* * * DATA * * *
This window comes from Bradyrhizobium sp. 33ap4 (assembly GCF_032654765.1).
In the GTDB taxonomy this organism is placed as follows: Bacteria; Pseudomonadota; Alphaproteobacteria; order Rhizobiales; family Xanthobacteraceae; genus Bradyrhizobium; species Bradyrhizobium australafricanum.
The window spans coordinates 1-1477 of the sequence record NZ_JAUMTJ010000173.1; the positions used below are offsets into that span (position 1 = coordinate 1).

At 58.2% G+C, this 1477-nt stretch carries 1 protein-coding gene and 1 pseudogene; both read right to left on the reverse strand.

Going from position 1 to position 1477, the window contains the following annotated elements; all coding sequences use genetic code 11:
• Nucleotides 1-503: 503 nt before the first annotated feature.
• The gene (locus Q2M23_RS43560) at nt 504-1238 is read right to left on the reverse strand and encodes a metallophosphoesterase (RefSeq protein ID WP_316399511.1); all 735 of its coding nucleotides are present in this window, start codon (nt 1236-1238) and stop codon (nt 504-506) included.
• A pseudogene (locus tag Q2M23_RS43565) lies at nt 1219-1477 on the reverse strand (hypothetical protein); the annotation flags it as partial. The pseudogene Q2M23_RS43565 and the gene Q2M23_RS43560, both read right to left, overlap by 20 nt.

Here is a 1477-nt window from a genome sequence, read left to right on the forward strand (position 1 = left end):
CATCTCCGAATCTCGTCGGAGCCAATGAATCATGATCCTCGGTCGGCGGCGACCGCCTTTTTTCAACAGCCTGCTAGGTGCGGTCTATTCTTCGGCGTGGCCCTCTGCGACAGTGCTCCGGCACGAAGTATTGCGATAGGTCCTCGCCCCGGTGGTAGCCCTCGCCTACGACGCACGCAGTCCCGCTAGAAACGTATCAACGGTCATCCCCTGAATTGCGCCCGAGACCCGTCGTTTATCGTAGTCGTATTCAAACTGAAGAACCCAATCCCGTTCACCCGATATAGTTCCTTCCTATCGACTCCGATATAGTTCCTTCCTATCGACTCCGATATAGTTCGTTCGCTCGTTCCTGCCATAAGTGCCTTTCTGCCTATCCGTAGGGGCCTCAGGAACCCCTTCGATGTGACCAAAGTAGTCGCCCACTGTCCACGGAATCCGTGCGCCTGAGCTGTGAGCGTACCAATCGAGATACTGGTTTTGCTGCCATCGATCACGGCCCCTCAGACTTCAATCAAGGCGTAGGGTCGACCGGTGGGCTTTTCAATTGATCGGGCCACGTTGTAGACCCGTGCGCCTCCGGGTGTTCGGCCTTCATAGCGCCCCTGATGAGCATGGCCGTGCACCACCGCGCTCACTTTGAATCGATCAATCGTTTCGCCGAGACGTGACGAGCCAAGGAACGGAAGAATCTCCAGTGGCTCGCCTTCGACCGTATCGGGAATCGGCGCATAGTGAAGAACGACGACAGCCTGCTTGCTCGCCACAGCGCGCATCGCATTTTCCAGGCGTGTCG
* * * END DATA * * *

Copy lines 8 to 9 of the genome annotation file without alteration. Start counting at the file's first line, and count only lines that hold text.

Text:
• A pseudogene (locus tag Q2M23_RS43565) lies at nt 1219-1477 on the reverse strand (hypothetical protein); the annotation flags it as partial. The pseudogene Q2M23_RS43565 and the gene Q2M23_RS43560, both read right to left, overlap by 20 nt.

Here is a 1477-nt window from a genome sequence, read left to right on the forward strand (position 1 = left end):